Drug information provided by: IBM Micromedex
Never share medicine pens or single-dose trays with others under any circumstances. It is not safe for one pen to be used for more than one person. Sharing needles, pens, or single-dose trays can result in transmission of infection.
It is very important that your doctor check your progress at regular visits to make sure that this medicine is working properly. Blood and urine tests may be needed to check for unwanted effects.
Tell your doctor if you are also using insulin. You should not use prandial insulin (eg, Apidra®, Lantus®) while you are using this medicine. Using these medicines together may cause unwanted effects.
It is very important to carefully follow any instructions from your health care team about:
Alcohol—Drinking alcohol may cause severe low blood sugar. Discuss this with your health care team.
Other medicines—Do not take other medicines during the time you are using exenatide unless they have been discussed with your doctor. This especially includes nonprescription medicines such as aspirin, and medicines for appetite control, asthma, colds, cough, hay fever, or sinus problems.
Counseling—Other family members need to learn how to prevent side effects or help with side effects if they occur. Also, diabetic patients may need special counseling about diabetes medicine dosing changes that might occur because of lifestyle changes, such as changes in exercise and diet. Furthermore, counseling on contraception and pregnancy may be needed because of the problems that can occur during pregnancy in patients with diabetes.
Travel—Keep a recent prescription and your medical history with you. Be prepared for an emergency as you would normally. Make allowances for changing time zones and keep your meal times as close as possible to your usual meal times.
In case of emergency—There may be a time when you need emergency help for a problem caused by your diabetes. You need to be prepared for these emergencies. It is a good idea to wear a medical identification (ID) bracelet or neck chain at all times. Also, carry an ID card in your wallet or purse that says that you have diabetes and a list of all of your medicines.
This medicine may increase the risk of having thyroid tumors. Tell your doctor right away if you have a lump or swelling in your neck or throat and if you use Bydureon® or Bydureon® BCise®®. Also tell your doctor if you have trouble swallowing or breathing, or if your voice gets hoarse.
Pancreatitis (swelling of the pancreas) may occur while you are using this medicine. Check with your doctor right away if you have sudden and severe stomach pain, chills, constipation, nausea, vomiting, fever, or lightheadedness.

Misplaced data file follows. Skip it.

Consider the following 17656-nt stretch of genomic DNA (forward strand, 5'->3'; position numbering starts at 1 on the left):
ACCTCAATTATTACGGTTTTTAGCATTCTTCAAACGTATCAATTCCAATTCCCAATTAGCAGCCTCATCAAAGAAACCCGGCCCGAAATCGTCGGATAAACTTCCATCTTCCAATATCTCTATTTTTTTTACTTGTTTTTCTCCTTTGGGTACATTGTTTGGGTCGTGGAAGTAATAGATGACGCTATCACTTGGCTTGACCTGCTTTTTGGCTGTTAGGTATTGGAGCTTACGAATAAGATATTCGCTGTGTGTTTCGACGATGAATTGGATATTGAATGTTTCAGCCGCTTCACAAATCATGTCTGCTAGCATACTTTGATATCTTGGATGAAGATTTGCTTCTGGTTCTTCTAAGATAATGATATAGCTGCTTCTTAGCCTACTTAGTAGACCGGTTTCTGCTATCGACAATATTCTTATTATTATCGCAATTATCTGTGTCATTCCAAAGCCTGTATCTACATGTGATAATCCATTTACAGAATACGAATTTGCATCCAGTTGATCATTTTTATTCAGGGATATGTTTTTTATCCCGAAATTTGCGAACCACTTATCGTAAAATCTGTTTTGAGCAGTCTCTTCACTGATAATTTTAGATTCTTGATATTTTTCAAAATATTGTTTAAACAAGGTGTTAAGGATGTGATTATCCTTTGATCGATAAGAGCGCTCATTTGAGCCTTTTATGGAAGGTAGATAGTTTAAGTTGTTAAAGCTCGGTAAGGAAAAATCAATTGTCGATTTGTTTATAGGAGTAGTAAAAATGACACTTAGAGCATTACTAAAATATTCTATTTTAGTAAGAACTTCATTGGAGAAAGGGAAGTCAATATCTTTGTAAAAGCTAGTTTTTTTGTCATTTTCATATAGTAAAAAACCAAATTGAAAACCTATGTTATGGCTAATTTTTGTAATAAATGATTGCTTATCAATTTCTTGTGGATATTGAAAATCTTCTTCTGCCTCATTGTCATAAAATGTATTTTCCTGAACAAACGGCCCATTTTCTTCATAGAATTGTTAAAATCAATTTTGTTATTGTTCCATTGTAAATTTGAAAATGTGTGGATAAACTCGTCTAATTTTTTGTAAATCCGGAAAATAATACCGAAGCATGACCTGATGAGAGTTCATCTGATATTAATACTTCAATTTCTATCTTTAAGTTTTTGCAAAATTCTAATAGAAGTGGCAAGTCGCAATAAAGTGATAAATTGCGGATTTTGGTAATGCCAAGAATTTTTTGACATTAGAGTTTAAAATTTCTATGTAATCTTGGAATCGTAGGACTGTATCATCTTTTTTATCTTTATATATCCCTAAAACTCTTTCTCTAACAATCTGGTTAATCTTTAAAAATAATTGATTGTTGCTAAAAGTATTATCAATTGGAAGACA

This medicine may cause serious allergic reactions, including anaphylaxis and angioedema, which can be life-threatening and require immediate medical attention. Check with your doctor right away if you have a rash, itching, hoarseness, trouble breathing, trouble swallowing, or any swelling of your hands, face, mouth, or throat while you are using this medicine.
This medicine may lower the number of platelets in your blood, causing your body to not form blood clots. This may lead to serious bleeding and death. Call your doctor right away if you have unusual bleeding or bruising. Your blood platelet count may continue to be low for about 10 weeks after stopping this medicine.
Call your doctor right away if you notice any of these side effects at the injection site, including depressed or indented skin, blue-green to black skin discoloration, or pain, redness, or peeling of the skin.
This medicine does not cause hypoglycemia (low blood sugar). However, low blood sugar can occur when you use exenatide with other medicines, such as insulin or sulfonylureas, that can lower blood sugar. Low blood sugar also can occur if you delay or miss a meal or snack, exercise more than usual, drink alcohol, or cannot eat because of nausea or vomiting.
Symptoms of low blood sugar include: anxiety, behavior change similar to being drunk, blurred vision, cold sweats, confusion, cool, pale skin, difficulty with thinking, drowsiness, excessive hunger, fast heartbeat, headache (continuing), nausea, nervousness, nightmares, restless sleep, shakiness, slurred speech, or unusual tiredness or weakness.
If symptoms of low blood sugar occur, eat glucose tablets or gel, corn syrup, honey, or sugar cubes, or drink fruit juice, non-diet soft drink, or sugar dissolved in water to relieve the symptoms. Also, check your blood for low blood sugar. Glucagon is used in emergency situations when severe symptoms such as seizures (convulsions) or unconsciousness occur. Have a glucagon kit available, along with a syringe and needle, and know how to use it. Members of your family should also know how to use it.
Hyperglycemia (high blood sugar) may occur if you do not take enough or skip a dose of your antidiabetic medicine, overeat or do not follow your meal plan, have a fever or infection, or do not exercise as much as usual.
Symptoms of high blood sugar include: blurred vision, drowsiness, dry mouth, flushed, dry skin, fruit-like breath odor, increased urination (frequency and amount), ketones in the urine, loss of appetite, stomachache, nausea or vomiting, tiredness, trouble breathing (rapid and deep), unconsciousness, or unusual thirst.
If symptoms of high blood sugar occur, check your blood sugar level and then call your doctor for instructions.
Do not take other medicines unless they have been discussed with your doctor. This includes prescription or nonprescription (over-the-counter [OTC]) medicines and herbal or vitamin supplements.